Basel III also includes a longer-term structural liquidity standard – the Net Stable Funding Ratio (NSFR). The weighted average NSFR for the Group 1 bank sample was 116%, while for Group 2 banks the average NSFR was 114%. As of December 2016, 94% of the Group 1 banks (including all G-SIBs) and 88% of the Group 2 banks in the NSFR sample reported a ratio that met or exceeded 100%, while 100% of the Group 1 banks and 96% of the Group 2 banks reported an NSFR at or above 90%.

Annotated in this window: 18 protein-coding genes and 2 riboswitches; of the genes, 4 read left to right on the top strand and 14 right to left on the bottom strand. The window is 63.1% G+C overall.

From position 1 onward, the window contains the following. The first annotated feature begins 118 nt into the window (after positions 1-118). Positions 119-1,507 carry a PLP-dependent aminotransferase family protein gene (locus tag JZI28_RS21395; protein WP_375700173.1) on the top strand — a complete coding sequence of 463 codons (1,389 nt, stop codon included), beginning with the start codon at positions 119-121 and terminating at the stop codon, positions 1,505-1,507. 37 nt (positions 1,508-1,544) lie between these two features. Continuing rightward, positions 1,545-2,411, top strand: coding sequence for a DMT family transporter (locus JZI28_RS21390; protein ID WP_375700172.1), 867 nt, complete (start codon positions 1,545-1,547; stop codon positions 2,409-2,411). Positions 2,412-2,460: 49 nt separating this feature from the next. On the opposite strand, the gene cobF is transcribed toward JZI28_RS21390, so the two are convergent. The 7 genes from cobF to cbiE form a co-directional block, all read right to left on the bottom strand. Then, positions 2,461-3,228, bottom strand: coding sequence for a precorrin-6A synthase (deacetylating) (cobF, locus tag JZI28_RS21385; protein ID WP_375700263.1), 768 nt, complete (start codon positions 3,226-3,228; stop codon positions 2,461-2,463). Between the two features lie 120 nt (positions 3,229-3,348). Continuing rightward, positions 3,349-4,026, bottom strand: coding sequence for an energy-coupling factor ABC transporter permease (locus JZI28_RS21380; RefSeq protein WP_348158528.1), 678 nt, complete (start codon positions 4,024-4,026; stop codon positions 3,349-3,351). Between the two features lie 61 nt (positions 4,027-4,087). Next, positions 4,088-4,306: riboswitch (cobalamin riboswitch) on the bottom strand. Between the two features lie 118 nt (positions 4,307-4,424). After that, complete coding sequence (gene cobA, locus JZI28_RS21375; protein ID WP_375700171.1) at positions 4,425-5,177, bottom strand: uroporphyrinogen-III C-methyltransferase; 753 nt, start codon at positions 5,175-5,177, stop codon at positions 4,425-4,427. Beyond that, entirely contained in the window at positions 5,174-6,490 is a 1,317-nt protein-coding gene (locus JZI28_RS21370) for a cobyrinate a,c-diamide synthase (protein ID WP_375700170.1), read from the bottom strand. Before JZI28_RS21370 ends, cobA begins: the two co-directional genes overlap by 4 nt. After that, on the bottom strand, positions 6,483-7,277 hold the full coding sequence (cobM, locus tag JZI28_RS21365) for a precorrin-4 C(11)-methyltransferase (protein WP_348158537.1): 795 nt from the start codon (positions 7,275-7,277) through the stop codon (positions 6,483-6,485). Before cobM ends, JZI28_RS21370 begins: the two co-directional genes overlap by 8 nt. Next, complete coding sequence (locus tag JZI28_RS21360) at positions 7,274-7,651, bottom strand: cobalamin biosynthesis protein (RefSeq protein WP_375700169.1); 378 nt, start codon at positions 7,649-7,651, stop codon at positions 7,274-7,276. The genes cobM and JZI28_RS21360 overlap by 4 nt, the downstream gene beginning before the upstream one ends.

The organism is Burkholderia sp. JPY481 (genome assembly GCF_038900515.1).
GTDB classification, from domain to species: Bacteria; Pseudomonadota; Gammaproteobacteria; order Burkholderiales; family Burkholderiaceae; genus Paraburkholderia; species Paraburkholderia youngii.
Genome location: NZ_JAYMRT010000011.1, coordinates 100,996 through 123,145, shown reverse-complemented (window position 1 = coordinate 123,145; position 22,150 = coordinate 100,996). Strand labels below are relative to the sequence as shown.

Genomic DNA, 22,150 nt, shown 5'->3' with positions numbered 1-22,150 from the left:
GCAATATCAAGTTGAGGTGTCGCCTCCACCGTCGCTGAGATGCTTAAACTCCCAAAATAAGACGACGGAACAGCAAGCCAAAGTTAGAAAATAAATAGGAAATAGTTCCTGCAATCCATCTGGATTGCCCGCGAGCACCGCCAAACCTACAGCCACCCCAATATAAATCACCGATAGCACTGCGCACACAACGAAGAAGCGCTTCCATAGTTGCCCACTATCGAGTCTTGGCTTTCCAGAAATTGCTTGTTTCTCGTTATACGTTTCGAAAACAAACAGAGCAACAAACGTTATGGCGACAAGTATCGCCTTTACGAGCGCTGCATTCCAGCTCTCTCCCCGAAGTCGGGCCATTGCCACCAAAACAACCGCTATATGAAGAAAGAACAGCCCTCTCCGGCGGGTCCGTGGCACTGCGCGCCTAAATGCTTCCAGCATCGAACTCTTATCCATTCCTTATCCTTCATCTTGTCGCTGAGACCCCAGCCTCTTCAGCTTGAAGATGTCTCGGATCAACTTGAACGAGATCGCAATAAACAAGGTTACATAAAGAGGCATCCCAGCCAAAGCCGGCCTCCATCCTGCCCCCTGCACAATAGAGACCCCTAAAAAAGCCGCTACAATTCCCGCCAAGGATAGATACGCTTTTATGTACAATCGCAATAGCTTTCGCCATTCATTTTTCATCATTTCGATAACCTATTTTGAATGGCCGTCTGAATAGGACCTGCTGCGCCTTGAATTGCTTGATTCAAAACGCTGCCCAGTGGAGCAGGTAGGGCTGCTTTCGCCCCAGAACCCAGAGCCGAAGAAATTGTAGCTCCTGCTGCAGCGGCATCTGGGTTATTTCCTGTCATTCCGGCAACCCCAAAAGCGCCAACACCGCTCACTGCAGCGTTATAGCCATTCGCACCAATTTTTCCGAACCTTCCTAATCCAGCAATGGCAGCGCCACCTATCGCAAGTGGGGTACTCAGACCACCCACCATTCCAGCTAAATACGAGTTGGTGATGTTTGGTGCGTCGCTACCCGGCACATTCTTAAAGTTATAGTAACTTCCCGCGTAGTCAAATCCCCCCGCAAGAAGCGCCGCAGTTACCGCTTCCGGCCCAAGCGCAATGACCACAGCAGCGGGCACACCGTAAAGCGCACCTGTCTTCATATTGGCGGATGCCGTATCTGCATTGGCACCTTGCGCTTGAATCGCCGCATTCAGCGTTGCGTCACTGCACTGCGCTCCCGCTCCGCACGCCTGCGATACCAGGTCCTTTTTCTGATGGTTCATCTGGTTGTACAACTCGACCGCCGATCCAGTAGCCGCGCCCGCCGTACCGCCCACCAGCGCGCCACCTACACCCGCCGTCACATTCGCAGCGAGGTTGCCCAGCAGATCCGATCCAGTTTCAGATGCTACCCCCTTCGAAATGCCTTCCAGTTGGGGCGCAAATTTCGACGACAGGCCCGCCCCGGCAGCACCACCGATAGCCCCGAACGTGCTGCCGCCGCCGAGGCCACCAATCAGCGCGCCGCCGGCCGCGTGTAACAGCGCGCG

Note that in general, the estimates presented generally assume full implementation of the Basel III requirements as agreed up to end-2015 based on data as of 31 December 2016. The main part of this report does not reflect any standards agreed since the beginning of 2016, such as the revisions to the market risk framework which are presented separately in a special feature. No assumptions have been made about banks’ profitability or behavioural responses, such as changes in bank capital or balance sheet composition, either since this date or in the future. Furthermore, the report does not reflect any additional capital requirements under Pillar 2 of the Basel II framework, any higher loss absorbency requirements for domestic systemically important banks, nor does it reflect any countercyclical capital buffer requirements.